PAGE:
IT may be 32 years old, but Port Fairy’s State Emergency Service unit is about to get its first brand new truck.
A new $150,000 storm response and rescue vehicle will be delivered in the coming months to replace a 22-year-old truck which was bought off the Heywood SES unit more than 10 years ago.
The new truck has been funded with $50,362 from the groups own fund-raising, $30,000 from the Port Fairy Folk Festival and $100,000 from the state government.
Premier and member for South West Coast Denis Napthine joined volunteers at the unit’s Sackville Street headquarters yesterday and said the new vehicle would include rescue equipment to respond to storm and flood emergencies.
“The Port Fairy SES isn’t the biggest, but it is one of the most active and committed,” Dr Napthine said.
“The rescue vehicle is the busiest in the busiest in the fleet and the new truck will ensure the volunteers can respond quickly and safely to emergency situations in our community.”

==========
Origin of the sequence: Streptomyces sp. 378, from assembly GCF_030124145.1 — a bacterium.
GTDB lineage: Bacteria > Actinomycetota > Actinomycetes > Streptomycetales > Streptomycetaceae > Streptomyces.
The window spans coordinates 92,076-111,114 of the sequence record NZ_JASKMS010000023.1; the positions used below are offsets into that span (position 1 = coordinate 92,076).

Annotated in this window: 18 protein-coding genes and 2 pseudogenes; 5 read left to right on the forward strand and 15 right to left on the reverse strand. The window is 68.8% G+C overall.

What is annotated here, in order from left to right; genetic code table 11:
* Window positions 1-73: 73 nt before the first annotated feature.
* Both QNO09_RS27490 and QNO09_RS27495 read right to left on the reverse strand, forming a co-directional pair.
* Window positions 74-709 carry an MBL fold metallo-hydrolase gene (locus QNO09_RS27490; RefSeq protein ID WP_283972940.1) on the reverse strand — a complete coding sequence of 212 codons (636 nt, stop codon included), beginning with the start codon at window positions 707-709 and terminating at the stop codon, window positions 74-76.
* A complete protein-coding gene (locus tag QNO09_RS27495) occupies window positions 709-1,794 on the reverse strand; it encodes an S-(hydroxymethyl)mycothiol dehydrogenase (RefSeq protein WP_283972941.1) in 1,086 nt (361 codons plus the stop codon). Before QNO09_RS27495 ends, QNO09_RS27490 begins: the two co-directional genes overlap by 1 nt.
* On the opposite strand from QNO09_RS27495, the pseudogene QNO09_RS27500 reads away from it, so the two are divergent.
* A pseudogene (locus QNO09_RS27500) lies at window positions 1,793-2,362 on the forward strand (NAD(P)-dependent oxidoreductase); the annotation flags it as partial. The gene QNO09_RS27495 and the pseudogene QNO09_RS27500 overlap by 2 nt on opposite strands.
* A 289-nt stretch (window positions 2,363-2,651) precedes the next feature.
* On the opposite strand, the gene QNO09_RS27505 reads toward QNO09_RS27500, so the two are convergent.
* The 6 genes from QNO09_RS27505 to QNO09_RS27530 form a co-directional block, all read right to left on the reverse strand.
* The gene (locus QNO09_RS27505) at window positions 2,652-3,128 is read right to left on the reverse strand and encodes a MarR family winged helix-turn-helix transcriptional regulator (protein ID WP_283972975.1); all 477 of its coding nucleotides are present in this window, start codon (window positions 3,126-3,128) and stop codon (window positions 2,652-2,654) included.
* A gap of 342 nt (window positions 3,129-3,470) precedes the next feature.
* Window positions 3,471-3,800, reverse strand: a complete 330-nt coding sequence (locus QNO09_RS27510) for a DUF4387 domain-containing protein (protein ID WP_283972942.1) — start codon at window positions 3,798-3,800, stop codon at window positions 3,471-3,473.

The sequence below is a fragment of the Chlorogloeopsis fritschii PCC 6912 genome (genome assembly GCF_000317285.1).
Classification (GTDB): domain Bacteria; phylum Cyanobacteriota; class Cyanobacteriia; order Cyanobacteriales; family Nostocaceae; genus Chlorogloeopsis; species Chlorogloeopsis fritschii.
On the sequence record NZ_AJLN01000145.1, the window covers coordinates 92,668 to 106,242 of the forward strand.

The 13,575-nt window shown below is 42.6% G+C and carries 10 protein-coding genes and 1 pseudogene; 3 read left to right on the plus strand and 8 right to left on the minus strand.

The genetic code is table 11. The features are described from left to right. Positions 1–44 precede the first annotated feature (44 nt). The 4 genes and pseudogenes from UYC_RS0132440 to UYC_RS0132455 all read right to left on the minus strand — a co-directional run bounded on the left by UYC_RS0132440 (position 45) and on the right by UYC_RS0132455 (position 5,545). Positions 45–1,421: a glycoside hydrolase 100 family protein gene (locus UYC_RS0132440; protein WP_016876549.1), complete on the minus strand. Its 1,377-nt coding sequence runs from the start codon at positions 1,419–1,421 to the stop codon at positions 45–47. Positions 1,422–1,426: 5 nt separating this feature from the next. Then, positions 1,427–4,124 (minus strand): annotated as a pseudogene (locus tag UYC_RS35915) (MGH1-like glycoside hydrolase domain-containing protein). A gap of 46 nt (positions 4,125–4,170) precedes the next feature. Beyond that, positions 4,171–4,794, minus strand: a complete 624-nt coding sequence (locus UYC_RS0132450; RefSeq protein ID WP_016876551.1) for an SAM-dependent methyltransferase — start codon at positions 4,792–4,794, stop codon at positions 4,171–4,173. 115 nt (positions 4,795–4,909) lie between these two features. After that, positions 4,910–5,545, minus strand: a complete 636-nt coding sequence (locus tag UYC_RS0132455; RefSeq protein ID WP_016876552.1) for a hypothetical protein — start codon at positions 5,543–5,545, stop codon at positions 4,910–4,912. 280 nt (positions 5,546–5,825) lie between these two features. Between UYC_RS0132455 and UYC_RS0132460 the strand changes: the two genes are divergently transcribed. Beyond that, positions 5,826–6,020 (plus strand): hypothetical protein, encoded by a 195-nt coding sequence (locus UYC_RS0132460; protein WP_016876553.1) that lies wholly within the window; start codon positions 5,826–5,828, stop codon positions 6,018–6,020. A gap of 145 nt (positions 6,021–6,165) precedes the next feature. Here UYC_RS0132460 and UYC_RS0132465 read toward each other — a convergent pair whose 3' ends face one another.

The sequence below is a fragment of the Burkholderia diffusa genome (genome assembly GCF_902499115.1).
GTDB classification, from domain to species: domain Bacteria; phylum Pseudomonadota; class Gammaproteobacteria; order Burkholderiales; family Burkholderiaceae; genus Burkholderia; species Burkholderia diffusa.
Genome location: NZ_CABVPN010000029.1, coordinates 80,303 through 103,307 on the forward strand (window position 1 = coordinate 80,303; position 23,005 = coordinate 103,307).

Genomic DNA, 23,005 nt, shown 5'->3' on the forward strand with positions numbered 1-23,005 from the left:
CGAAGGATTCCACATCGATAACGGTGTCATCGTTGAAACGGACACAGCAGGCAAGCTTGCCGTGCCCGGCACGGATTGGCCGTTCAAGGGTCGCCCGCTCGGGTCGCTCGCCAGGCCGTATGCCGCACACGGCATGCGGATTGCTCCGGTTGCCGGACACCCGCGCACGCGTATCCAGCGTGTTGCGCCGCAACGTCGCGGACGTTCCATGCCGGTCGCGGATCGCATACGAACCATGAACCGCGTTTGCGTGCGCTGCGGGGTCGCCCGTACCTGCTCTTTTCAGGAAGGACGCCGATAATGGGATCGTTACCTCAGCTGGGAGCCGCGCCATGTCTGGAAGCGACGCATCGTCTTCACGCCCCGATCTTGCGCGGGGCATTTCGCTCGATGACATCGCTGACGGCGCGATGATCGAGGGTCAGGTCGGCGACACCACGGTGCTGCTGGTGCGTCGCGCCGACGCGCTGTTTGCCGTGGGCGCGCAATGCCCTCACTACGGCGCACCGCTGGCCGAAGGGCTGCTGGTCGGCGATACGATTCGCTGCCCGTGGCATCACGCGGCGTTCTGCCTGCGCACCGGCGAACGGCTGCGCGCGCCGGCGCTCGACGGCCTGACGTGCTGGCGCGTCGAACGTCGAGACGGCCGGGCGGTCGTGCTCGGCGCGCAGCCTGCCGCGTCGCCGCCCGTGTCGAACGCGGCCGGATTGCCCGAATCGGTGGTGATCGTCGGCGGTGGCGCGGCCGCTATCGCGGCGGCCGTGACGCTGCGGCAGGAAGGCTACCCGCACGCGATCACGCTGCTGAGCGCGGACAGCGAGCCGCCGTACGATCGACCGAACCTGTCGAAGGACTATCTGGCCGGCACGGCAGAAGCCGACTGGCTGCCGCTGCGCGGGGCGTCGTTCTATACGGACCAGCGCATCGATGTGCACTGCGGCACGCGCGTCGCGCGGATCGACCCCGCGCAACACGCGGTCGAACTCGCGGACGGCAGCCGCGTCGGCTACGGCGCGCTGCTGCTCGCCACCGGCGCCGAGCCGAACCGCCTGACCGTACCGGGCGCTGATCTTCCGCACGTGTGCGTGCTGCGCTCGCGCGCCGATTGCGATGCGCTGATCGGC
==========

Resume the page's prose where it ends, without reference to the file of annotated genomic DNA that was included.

Unit controller Stephen McDowell said the $100,000 state government contribution would mean members could get on with doing the job they are trained for rather than be out raising funds.
“This is a huge step forward for us. It will improve safety for the members,” Mr McDowell said.
“The new truck will be fully equipped and will become our storm response vehicle, allowing our other truck to become the road accident rescue vehicle.”
Volunteer Sharna Elliott has been with the Port Fairy unit for 10 months after relocating to the town from Bundaberg in Queensland.
She said she was compelled to join after witnessing the work of SES volunteers during the devastating Queensland floods in 2011.
“The floods didn’t effect my house directly, but what I saw the SES do during that time made me want to give something back to the community,” Ms Elliott said.
“When we moved to Port Fairy I saw there was an SES and I joined up. It’s great and I learn something new every time we go on a job.”